Thursday, 31 October 2013

Theatre review: The Scottsboro Boys

One of the last Kander and Ebb musicals gets its UK premiere at the Young Vic, with Broadway legend Susan Stroman reprising her role as director and choreographer (and bringing some of the original cast with her.) The people behind a much-loved musical charting the rise of the Nazis aren't afraid of a difficult subject and so The Scottsboro Boys unearths an unpleasant chapter in America's checkered civil rights history. Nine young black men passing through Scottsboro, Alabama on the train, end up spending much of the 1930s behind bars when, seemingly out of nowhere, they find themselves accused of the rape of two white women. Pressure from the North and funds from the Communist party result in countless retrials but the total lack of evidence, and even one of their accusers confessing that her testimony was made up, don't stop jury after jury finding them guilty.

The creatives have wrapped this egregious injustice within one of the more insidious ways black people were dehumanised in the 20th century: A minstrel show, the form of entertainment now most notorious for the use of white performers blacking up. But here, with the exception of Julian Glover's Interlocutor, all the minstrels actually are black, and taking on the roles of all the characters, male or female, black or white.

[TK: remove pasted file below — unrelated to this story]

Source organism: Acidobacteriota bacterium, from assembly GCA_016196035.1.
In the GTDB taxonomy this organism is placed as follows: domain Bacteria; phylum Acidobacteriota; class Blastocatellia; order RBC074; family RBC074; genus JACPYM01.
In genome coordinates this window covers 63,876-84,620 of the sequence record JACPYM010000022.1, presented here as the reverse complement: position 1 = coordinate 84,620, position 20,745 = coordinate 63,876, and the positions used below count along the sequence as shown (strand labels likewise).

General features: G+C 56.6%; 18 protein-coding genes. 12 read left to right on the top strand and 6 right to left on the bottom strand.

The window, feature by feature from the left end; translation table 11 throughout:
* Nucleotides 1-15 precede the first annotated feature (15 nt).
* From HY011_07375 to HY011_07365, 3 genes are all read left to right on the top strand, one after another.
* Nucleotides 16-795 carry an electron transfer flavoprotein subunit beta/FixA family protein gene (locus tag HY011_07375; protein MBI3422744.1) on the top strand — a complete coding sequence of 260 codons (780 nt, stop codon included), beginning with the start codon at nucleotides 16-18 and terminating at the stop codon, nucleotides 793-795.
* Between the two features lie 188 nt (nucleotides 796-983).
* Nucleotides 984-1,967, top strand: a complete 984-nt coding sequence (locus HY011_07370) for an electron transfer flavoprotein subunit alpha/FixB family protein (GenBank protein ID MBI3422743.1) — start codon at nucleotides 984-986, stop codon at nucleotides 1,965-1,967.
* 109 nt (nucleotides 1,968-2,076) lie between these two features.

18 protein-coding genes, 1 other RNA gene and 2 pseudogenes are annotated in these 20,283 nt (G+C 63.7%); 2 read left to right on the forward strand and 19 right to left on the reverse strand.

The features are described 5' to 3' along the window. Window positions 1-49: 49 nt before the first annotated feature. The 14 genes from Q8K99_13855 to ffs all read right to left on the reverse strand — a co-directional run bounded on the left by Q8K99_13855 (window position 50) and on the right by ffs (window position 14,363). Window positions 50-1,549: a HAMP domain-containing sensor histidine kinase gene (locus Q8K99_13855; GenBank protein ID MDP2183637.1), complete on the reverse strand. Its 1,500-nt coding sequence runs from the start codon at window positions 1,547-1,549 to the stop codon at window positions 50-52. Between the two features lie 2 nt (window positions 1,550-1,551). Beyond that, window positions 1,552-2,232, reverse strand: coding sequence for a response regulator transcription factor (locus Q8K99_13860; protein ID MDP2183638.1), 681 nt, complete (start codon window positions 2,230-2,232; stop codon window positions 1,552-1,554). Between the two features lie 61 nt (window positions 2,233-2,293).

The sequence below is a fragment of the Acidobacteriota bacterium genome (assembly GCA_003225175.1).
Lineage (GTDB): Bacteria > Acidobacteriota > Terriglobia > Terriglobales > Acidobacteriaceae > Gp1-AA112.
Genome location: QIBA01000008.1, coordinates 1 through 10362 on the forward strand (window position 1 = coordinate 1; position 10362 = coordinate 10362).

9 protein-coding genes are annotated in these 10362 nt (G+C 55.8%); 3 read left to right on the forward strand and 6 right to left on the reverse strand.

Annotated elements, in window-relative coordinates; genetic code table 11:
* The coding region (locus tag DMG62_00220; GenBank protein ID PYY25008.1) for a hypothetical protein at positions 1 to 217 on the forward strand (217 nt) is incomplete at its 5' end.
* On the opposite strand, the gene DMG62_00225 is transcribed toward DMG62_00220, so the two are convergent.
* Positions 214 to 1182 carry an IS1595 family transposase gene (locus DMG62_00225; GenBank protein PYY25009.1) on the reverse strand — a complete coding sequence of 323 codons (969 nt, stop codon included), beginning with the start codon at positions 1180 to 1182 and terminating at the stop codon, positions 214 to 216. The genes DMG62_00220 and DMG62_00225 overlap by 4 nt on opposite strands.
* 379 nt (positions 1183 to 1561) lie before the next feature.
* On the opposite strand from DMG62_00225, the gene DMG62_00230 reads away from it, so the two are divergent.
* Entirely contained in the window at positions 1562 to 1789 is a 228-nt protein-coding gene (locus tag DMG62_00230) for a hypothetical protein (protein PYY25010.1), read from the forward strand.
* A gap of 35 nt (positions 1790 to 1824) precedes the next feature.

The Interlocutor is backed up by Mr Bones (Colman Domingo) and Mr Tambo (Forrest McClendon,) henchmen who push the grotesque element of the minstrel show as far as it will go, with a succession of antagonists from guards to judges, although Tambo also takes on the more sympathetic New York Jewish lawyer who makes the boys' freedom his personal mission. The rest of the cast is made up of the nine boys themselves, who also take on a few other roles as needed, and a mysterious Lady (Dawn Hope) who silently observes their story.

The nine accused all give powerful performances, although attention gradually focuses more and more on the group's unofficial leader Haywood (Kyle Scatliffe,) the most steadfast (or stubborn, depending on your point of view) in his morality, and gifted with some of the show's standout songs like "Go Back Home" and "You Can't Do Me." Also standing out from the crowd are Adebayo Bolaji's restless Clarence, and Christian Dante White whose Charles also doubles as Victoria, one of their accusers who relentlessly sticks to her story; White strikes a nice line between playing the spoilt girl for comic effect and injecting a viciousness in there.

I found The Scottsboro Boys to be a very successful attempt to frame a serious and often upsetting story within an entertainment, without trivialising it on the one hand, or sacrificing showmanship on the other hand. Although perhaps its satirical construction didn't quite come across to everyone, judging by the Inappropriate Laughers sitting behind us, who seemed to be taking much of the minstrelsy‎ at face value. Musically though this has its share of foot-tappers and a couple of tunes stuck in my head on the way out, and it's performed with urgent energy.

The Scottsboro Boys by John Kander, Fred Ebb and David Thompson is booking until the 21st of December at the Young Vic.

Running time: 2 hours straight through.

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